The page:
US congressmen tried to designate the Muslim Brotherhood as terrorist
Ted Cruz (R., Texas) for the Senate, and Rep. Mario Diaz-Balart (R., Fla.) are handling a bill requiring the Secretary of State to submit a report to Congress on the designation of the Muslim Brotherhood as a foreign terrorist organization.
One of the argument is that “Multiple countries have declared the Society of the Muslim Brothers (commonly known as the ‘‘Muslim Brotherhood’’) a terrorist organization or proscribed the group from operating in their coun- tries.”
Follows, in the bill, the multiple act of violence ordered by members of the Muslim Brotherhood. Since August 2013, attacks included 70 churches and more than 1,000 homes and businesses of Coptic Christian families torched in the ensuing violence.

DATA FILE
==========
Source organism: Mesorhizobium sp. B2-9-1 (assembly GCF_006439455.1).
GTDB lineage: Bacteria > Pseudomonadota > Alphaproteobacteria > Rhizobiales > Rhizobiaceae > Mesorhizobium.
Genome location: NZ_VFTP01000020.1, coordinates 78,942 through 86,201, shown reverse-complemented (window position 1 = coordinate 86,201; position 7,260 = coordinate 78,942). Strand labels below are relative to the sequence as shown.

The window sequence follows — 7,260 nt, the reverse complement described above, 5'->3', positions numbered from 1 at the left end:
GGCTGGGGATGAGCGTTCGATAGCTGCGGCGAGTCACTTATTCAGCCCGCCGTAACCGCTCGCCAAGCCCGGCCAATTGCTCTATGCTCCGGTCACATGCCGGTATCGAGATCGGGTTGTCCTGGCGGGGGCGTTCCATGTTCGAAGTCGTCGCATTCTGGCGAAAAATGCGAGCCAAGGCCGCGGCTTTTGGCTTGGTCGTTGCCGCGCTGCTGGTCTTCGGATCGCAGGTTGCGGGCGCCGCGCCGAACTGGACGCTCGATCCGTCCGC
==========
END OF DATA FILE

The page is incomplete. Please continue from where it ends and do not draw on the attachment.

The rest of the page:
On January 27, 2015, the Muslim Broth erhood published on their official Ikhwanonline.com website an announcement that the organization was entering a ‘‘new phase’’ and calling its followers to prepare for a ‘‘long, uncompromising jihad’’ against the Egyptian government.
On May 27, 2015, a group of 159 Muslim Brotherhood-associated scholars from 35 nations announced the publication of a document endorsing violence in Egypt in response to a ‘‘war against Islam’s principles”.
A senior Egyptian Muslim Brotherhood leader, Ashraf Abdel Ghaffar, gave a July 3, 2015 interview in which he defended the sabotage of power stations and high voltage pylons targeting Egyptian citizens by the Muslim Brotherhood as punishment for support of the Egyptian government.
On these regards, for the Congressmen the Muslim Brotherhood meets the criteria for designation as a foreign terrorist organization under section 219 of the Immigration and Nationality Act (8 U.S.C. 1189)